People living in rural areas were especially hammered by higher-than-average consumer prices earlier in the pandemic, experiencing an inflation rate that was 2 percentage points above urban households in February 2022, researchers at the Federal Reserve Bank of New York said in a series of blog posts Wednesday.
The disparity can largely be attributed to people in more remote parts of the U.S. devoting a larger share of their spending toward transportation, a sector that was rattled by a spike in used car costs and volatile gas prices in 2021 and 2022, the New York Fed researchers said in their analyses.
Similarly, soaring consumer prices had previously affected Black, Hispanic, and middle-income households more severely between early 2021 and June 2022, when the annual inflation rate peaked at 9.1%, due to those groups spending more on transportation. (Notably, rural America has become more diverse in the past decade, driven in part by growth in the rural Latino population, according to the Brookings Institution.)
As transportation costs have moderated, however, the earlier disparities in inflation rates have narrowed, too, the New York Fed researchers said. In fact, by December 2022, rural inflation was below the national average, and the inflation rate for Hispanic households was 0.27 percentage points above the national average, compared to a more severe disparity of 1.5 percentage points in June 2021.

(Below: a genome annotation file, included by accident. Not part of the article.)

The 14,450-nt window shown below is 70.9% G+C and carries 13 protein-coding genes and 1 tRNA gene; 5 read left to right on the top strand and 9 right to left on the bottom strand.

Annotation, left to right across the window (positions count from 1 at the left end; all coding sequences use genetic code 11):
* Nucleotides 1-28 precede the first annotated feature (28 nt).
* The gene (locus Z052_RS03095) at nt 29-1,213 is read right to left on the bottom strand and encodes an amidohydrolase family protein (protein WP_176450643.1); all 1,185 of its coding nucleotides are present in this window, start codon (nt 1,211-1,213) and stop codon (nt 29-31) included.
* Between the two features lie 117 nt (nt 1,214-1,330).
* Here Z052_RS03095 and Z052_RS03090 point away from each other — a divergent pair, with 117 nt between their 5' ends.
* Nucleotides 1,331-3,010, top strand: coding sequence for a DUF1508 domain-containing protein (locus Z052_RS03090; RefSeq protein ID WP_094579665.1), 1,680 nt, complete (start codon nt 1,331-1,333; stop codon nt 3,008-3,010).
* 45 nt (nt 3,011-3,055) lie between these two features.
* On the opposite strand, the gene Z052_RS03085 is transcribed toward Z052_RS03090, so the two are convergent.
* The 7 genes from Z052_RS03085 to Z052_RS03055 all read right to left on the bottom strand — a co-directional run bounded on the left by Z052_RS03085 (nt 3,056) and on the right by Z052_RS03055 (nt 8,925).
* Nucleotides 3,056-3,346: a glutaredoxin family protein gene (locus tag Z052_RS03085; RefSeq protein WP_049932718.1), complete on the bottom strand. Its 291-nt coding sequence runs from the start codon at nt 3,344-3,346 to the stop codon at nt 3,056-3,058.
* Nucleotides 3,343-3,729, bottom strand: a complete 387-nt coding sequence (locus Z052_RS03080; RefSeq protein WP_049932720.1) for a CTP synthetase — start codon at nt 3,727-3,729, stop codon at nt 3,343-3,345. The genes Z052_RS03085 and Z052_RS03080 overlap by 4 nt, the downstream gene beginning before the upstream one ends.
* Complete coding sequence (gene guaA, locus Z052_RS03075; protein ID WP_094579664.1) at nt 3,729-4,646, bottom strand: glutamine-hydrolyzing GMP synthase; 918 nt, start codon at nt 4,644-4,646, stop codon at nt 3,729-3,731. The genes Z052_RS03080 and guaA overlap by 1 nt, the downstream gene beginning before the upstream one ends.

Black households, which saw a 1 percentage point-difference in their inflation rate compared to the national average in February 2022, were also living with a lower-than-average inflation rate in December 2022, along with white households.
“Inflation disparities, having widened as inflation rose sharply in 2021 because of differing exposures to transportation costs across demographic and income groups, are now narrowing as transportation inflation converges toward average inflation,” New York Fed researchers Rajashri Chakrabarti, Dan Garcia, and Maxim Pinkovskiy said in a blog post about disparities in inflation by income and race Wednesday.
These days, inflation is higher for Asian and Pacific Islander households compared to the overall average, the New York Fed said. Inflation for middle-income households more generally has also migrated below the national average, with low-income households experiencing the most hardship today, the researchers said.
Younger people without a college degree, who saw higher inflation rates relative to the overall average between early 2021 and June 2022, have also seen their disparities shrink. As of December, no-college households were living with lower inflation rates, the New York Fed said, and “older households currently experience slightly higher inflation than younger households do, with prime-age households’ inflation rate being below the national average.”